Paolo Conte – The best of Paolo Conte
This week’s track is Max by Paolo Conte. Paolo who? Well I know that Conte is not too well known but I also know that he should be. Wikipedia starts its Paolo Conte entry like this: “Paolo Conte (born January 6, 1937) is an Italian singer, pianist, composer and lawyer notable for his grainy, resonant voice, his colourful and dreamy compositions (evocative of Italian and Mediterranean sounds, as well as of jazz music, South American atmospheres and of French-language singers like Jacques Brel and Georges Brassens) and his wistful, sometimes melancholic lyrics.” That should get you interested, shouldn’t it?
And if you are interested, read the biography on his website. While working as a lawyer he played vibraphone in local jazz bands. He started writing songs, alone and with his brother, and these were recorded by several Italian singers of the day. His own recording career started in 1974 and to date he has recorded 24 albums.
At 74 he is still recording and touring to promote his albums. Oh! and when he is not composing, recording or touring, he paints and sells prints of his works through his website.
Paolo Conte – Max
Elena Ledda – Amargura
I’m back from my Italian holiday. A good time was had by all, though there were no great musical experiences, unless you count the magical sound of the ringing of about 200 bells round the necks of sheep being herded down the valley to be milked. The sheep were being herded by two dogs and two shepherds and, if you took away the four-wheel drive pick-up truck the second shepherd was driving, it could have been a scene from the video “Sonos ‘e memoria” posted last time.
We had a very relaxing time in Italy. We pottered round the streets and alleyways of hilltop villages, we swam in an Apennine lake, our cultural quota was provided by some quite wonderful church paintings and frescos and we enjoyed fabulous food, mostly cooked in our rented cottage as the Italians take dinner at the time I am taking to my bed! I was tempted by one accordion museum and several fossil museums but, unfortunately, my temptation wasn’t shared! Perhaps next time!
So, to try to hold on to the memories of the holiday a little longer, I shall post a track from the only Elena Ledda CD that I own. The track is from Amargura and is a song entitled Canticos. I bought the CD whilst on holiday in Italy a few years ago. It was the only Elena Ledda CD in the shop so I bought it despite the inclusion of a cover version of Knights in White Satin!!!
Elena Ledda – Canticos
Various Artists – The Rough Guide to the Music of Italy
Siamo tornati dall’Italia! It was great to spend a week in Italy again but, truth to tell it was a “Curate’s Egg” of a holiday. The biggest disappointment was spending two days in my sick bed. I’m not the world’s easiest patient at the best of times but when I have to lie a-bed on my holiday …Oh! and before you ask, no it wasn’t that seafood risotto. I’m blaming being cocooned on board a Ryanair flight with (pick a number between 1 and 300) passengers with a communicable disease!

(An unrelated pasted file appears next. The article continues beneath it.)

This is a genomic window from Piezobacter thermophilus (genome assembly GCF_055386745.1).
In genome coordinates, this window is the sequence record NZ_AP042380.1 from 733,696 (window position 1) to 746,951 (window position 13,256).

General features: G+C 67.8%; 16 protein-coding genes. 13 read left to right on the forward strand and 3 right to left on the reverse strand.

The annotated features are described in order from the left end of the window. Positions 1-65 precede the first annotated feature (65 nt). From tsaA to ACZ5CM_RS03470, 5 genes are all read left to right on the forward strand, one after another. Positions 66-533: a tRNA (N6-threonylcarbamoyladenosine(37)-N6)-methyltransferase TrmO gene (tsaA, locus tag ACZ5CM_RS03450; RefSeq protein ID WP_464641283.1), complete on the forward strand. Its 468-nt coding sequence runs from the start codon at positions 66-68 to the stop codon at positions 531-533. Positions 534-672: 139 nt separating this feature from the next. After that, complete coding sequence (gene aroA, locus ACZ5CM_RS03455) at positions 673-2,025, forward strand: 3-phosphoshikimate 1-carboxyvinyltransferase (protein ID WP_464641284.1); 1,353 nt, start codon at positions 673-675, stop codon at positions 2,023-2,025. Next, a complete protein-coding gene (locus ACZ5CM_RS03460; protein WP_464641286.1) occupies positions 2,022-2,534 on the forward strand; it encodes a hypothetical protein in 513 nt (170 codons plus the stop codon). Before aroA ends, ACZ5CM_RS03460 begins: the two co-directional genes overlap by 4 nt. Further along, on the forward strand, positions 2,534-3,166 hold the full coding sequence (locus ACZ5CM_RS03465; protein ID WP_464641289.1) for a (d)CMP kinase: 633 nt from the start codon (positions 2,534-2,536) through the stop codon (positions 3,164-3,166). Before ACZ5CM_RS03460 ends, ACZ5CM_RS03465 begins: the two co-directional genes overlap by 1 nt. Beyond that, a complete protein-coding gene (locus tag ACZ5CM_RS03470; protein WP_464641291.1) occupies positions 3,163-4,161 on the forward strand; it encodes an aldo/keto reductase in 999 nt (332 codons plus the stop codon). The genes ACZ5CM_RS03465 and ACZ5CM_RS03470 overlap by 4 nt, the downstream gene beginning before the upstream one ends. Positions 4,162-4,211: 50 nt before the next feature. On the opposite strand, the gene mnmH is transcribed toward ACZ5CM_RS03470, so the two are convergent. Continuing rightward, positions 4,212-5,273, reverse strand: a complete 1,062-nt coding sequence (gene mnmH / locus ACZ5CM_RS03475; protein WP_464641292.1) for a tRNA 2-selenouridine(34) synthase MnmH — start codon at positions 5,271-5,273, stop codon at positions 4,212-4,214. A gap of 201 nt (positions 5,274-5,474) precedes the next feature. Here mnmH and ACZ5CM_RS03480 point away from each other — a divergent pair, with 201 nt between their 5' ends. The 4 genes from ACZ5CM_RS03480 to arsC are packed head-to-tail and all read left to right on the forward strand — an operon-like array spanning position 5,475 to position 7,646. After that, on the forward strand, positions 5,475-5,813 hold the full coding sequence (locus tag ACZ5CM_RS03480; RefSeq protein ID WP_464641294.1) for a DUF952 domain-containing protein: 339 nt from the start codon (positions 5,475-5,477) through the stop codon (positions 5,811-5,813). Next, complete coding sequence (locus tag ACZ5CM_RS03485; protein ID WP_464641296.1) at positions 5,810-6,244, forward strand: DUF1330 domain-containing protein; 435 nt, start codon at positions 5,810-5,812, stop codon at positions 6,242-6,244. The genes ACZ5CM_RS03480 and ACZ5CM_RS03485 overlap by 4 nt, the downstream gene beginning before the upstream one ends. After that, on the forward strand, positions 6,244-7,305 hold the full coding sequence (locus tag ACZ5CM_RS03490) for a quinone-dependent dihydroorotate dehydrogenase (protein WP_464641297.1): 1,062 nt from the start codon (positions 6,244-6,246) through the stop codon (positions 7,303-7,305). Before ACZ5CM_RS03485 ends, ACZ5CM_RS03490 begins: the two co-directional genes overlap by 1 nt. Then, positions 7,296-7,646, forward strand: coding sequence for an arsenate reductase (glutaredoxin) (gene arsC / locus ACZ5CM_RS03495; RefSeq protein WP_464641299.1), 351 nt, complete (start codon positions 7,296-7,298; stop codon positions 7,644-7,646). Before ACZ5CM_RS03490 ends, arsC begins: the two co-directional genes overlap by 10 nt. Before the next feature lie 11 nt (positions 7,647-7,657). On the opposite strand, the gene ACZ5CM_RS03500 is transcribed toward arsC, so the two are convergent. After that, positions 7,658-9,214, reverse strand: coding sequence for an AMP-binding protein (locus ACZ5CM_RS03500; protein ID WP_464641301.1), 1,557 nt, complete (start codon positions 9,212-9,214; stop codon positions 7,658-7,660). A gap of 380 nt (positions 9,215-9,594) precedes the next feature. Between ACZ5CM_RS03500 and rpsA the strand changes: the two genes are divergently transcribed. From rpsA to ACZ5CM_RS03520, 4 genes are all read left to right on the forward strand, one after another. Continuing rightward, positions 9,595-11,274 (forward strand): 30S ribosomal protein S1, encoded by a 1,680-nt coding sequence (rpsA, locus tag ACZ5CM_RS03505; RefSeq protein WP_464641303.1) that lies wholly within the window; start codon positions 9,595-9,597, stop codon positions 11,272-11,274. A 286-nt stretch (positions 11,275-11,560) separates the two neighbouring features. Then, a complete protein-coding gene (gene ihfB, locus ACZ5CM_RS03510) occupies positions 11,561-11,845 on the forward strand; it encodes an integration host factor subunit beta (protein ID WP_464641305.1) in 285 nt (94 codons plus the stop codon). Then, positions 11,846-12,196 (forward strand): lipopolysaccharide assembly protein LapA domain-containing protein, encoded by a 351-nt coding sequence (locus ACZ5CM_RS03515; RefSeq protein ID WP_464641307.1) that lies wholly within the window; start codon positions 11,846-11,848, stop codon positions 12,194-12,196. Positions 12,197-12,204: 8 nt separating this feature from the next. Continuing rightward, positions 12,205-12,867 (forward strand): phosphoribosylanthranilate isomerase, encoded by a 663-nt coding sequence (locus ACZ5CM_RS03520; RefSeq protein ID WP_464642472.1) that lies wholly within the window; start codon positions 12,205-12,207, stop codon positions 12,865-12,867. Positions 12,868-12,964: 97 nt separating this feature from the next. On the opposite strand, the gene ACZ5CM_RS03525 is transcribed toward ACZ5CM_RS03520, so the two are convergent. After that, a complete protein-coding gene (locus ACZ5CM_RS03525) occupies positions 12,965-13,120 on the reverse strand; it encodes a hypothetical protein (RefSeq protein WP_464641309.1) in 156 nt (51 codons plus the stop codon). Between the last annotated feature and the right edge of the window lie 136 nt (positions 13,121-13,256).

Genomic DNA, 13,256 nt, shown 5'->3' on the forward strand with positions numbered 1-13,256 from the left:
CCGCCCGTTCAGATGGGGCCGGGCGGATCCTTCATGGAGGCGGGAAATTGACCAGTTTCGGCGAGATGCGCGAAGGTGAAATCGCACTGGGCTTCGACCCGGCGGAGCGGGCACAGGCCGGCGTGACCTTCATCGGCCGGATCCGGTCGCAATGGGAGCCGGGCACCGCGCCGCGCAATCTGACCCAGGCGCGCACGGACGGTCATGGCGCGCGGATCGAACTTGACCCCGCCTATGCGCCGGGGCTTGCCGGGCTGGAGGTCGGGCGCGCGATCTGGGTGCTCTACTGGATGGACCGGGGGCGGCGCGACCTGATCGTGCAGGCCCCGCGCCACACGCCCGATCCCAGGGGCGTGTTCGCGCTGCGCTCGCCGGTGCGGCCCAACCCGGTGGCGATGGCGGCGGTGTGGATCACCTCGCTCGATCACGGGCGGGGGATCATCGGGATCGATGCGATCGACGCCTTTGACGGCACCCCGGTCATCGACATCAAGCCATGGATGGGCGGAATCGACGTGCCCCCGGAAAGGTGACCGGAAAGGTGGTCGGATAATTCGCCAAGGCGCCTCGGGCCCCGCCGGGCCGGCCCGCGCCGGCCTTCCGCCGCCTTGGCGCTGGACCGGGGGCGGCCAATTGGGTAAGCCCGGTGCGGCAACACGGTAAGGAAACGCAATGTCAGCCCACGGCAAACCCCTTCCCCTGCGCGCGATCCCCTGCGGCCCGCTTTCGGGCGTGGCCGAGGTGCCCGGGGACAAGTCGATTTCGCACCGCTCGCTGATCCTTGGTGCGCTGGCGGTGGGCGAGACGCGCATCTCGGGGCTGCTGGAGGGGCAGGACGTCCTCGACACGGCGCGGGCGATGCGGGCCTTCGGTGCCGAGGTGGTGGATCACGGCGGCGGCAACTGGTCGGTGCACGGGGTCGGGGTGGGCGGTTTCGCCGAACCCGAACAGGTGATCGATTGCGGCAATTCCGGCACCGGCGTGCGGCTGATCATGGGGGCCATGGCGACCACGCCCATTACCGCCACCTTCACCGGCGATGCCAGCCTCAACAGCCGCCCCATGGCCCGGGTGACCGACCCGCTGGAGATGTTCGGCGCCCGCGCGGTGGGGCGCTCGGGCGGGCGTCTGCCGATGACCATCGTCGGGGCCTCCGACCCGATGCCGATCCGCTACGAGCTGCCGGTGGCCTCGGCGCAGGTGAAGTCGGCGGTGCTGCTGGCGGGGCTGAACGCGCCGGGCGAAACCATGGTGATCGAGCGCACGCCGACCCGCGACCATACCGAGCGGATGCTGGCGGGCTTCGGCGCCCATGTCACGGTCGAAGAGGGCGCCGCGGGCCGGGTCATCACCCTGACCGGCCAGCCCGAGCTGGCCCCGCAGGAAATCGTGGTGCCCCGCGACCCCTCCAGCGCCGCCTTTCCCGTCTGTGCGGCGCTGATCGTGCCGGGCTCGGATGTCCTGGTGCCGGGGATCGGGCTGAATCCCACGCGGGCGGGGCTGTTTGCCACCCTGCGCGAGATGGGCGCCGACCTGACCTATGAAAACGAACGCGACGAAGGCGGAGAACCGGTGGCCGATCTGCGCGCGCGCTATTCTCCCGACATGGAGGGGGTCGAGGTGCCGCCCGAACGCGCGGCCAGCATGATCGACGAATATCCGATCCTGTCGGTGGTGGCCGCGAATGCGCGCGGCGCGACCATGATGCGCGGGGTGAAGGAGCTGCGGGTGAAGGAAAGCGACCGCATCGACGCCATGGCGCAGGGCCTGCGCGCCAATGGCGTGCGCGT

On to the music and more from Italy this week. When you want to dip your toe in the waters of a new country / style there is nowhere easier to start than the Rough Guide series. I bought the The Rough Guide to the Music of Italy some years ago to get me started in discovering Italian music. And a good CD it is too with tracks from all the usual suspects, Daniele Sepe, Riccardo Tesi, Elena Ledda, Tenores di Bitti etc and many from artists you are not likely to find unless you root around the Internet.
For today’s music I have chosen Riccardo Tesi & Banditalia with Maggio. I could have chosen anything from this CD but have chosen this track as the music is from Tuscany, where we have just been “in vacanza”.
Riccardo Tesi & Banditalia – Maggio
Piccola Bottega Baltazar – Fabrizio de André– Cover 100%
Hooray, in a couple of days I’m off on my hols! Off to Italy to subject the population of Pisa to my murdering of their language! Still, I will probably not say anything, in my ignorance of their language, more embarrassing than their Prime Minister says in his mother tongue!
So, before I go, here is an Italian tune. Via Del Campo played and sung by Piccola Bottega Baltazar. The song was written by Fabrizio de André, Italy’s best know singer / songwriter, a sort of cross between Jacques Brel and Bob Dylan.
I’m a little confused about the album the track comes from though. I do not own the cd, I bought the album as an mp3 download. (My first and only such album to date. I prefer to buy the physical item so I can hold it , read the sleeve notes, enjoy the cover art etc. I can then rip the cd to mp3 for playing on the computer, mp3 player etc.). On the download site the album is called “Fabrizio de André – Cover 100%” despite the fact that not all the tracks are de André covers. A visit to the Piccola Bottega Baltazar does not list this album in the discography, listing instead “Poco tempo, troppa fame – Omaggio a Fabrizio de André”. This seems to be the same album!
Anyway, whatever it is called, I love this record – it’s the nearest thing in my collection to chanson – note to self must buy some Jacques Brel, Georges Brassens, Jake Thackery.
Piccola Bottega Baltazar – Via Del Campo